[SciPy-user] interpolate
Robert Kern
robert.kern@gmail....
Fri Nov 14 22:25:02 CST 2008
On Fri, Nov 14, 2008 at 22:16, David Warde-Farley <dwf@cs.toronto.edu> wrote:
>
> On 14-Nov-08, at 6:26 PM, Anne Archibald wrote:
>
>> The knots are specified in a form that allows them all to be treated
>> identically. This sometimes means repeating knots or having zero
>> coefficients.
>>
>> If you have more data points than you want knots, then you are going
>> to be producing a spline which does not pass through all the data. The
>> smoothing splines include an automatic number-of-knots selector, which
>> you may prefer to specifying the number of knots yourself. it chooses
>> (approximately) the minimum number of knots needed to let the curve
>> pass within one sigma of the data points, so by adjusting the
>> smoothing parameter and the weights you can tune the number of knots.
>> Evaluation time is not particularly sensitive to the number of knots
>> (though of course memory usage is).
>
> I see. I'm interested in doing is modeling the variation in the
> curves, presumably via a description of the joint distribution of the
> spline coefficients. This gets difficult if the number of knots is
> variable, which is why I've gone this route. It's not important that
> the curves fit the data exactly, but part of the reason for fitting
> splines is to reduce each of many, many curves to a fixed-length
> description. Does this make sense?
I'm not entirely sure how applicable this paper is to your problem,
but it does have an approach for dealing with varying numbers of knots
in an MCMC context:
http://www.jstatsoft.org/v26/i01
An Implementation of Bayesian Adaptive Regression Splines (BARS) in C
with S and R Wrappers
BARS (DiMatteo, Genovese, and Kass 2001) uses the powerful
reversible-jump MCMC engine to perform spline-based generalized
nonparametric regression. It has been shown to work well in terms of
having small mean-squared error in many examples (smaller than known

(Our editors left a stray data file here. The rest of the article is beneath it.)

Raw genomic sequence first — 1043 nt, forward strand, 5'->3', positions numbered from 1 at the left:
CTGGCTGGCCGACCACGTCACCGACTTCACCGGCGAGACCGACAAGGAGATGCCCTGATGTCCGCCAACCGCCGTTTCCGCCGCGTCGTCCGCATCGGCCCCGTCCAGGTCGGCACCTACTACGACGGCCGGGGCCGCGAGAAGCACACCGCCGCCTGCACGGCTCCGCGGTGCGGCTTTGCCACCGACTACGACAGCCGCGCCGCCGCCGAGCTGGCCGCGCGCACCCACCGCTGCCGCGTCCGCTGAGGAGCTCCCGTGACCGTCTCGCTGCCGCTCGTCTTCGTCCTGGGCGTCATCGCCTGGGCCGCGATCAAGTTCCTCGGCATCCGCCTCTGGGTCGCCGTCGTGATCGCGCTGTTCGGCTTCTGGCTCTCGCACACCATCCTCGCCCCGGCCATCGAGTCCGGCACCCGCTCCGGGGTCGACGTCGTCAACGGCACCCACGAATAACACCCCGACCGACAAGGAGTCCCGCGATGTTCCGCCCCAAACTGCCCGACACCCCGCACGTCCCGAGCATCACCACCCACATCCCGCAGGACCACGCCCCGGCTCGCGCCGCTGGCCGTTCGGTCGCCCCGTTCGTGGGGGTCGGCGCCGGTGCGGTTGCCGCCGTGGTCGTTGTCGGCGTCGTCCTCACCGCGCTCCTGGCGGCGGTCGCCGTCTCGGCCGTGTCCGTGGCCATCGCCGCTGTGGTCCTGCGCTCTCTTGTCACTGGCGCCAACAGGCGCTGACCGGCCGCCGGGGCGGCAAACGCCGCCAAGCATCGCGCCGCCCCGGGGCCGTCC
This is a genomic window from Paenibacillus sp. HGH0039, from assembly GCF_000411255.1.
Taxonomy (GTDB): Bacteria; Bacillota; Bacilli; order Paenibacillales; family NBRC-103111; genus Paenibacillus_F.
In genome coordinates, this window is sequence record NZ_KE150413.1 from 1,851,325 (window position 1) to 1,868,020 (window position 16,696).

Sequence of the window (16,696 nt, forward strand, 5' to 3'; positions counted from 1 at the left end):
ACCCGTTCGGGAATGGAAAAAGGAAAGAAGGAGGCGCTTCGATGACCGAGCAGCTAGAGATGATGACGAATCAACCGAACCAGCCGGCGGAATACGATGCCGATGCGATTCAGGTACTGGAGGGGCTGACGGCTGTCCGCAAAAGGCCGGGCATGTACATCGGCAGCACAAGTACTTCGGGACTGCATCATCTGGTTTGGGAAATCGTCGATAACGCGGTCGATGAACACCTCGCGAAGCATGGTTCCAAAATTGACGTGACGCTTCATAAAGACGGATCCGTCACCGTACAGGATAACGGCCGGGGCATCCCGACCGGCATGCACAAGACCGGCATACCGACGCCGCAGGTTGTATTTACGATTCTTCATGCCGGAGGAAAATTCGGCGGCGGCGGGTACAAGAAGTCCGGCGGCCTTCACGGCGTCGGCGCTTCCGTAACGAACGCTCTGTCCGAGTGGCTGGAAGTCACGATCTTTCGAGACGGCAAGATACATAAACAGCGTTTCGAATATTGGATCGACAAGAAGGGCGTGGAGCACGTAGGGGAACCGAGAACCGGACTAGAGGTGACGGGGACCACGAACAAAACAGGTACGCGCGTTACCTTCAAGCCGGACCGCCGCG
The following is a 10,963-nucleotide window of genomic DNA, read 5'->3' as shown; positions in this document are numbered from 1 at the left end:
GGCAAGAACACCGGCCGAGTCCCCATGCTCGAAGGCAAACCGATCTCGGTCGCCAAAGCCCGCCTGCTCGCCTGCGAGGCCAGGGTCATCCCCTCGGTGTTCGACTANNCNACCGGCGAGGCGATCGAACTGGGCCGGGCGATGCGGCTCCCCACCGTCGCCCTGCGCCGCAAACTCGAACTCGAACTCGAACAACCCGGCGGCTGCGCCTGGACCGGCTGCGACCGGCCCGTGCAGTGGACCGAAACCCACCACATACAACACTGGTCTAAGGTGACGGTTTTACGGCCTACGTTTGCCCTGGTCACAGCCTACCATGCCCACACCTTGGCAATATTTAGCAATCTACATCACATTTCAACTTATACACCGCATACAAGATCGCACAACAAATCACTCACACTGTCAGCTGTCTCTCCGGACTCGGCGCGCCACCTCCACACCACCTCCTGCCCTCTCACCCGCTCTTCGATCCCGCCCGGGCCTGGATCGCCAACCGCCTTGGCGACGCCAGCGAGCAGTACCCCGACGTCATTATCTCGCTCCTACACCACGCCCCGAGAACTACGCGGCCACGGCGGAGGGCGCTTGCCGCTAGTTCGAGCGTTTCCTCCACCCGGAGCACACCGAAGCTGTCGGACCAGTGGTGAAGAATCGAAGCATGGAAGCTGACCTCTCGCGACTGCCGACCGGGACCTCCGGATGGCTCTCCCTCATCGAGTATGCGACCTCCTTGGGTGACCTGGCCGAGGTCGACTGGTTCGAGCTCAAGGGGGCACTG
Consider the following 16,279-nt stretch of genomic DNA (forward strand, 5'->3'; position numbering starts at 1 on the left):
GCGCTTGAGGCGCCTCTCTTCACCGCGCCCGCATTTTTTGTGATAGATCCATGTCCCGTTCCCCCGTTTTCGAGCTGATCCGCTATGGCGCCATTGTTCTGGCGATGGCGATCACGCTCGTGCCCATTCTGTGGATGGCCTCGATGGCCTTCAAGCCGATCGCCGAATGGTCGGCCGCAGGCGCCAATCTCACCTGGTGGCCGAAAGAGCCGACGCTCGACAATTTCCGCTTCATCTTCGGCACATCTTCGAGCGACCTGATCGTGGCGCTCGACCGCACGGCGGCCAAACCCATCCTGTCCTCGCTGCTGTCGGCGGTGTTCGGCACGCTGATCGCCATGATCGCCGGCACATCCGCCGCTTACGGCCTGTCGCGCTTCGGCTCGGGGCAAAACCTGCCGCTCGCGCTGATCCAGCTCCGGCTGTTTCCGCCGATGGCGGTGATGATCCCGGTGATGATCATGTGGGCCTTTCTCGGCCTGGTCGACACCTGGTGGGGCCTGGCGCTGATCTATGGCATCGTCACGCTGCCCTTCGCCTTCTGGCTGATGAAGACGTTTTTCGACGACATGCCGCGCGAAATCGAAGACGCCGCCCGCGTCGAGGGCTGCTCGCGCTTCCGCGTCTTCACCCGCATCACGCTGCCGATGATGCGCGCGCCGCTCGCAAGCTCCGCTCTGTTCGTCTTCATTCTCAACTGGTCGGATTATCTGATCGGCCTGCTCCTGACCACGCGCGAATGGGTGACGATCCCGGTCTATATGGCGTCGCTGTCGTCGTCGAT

competitors), as well as producing visually-appealing fits that are
smooth (filtering out high-frequency noise) while adapting to sudden
changes (retaining high-frequency signal). However, BARS is
computationally intensive. The original implementation in S was too
slow to be practical in certain situations, and was found to handle
some data sets incorrectly. We have implemented BARS in C for the
normal and Poisson cases, the latter being important in
neurophysiological and other point-process applications. The C
implementation includes all needed subroutines for fitting Poisson
regression, manipulating B-splines (using code created by Bates and
Venables), and finding starting values for Poisson regression (using
code for density estimation created by Kooperberg). The code utilizes
only freely-available external libraries (LAPACK and BLAS) and is
otherwise self-contained. We have also provided wrappers so that BARS
can be used easily within S or R.
--
Robert Kern
"I have come to believe that the whole world is an enigma, a harmless
enigma that is made terrible by our own mad attempt to interpret it as
though it had an underlying truth."
-- Umberto Eco
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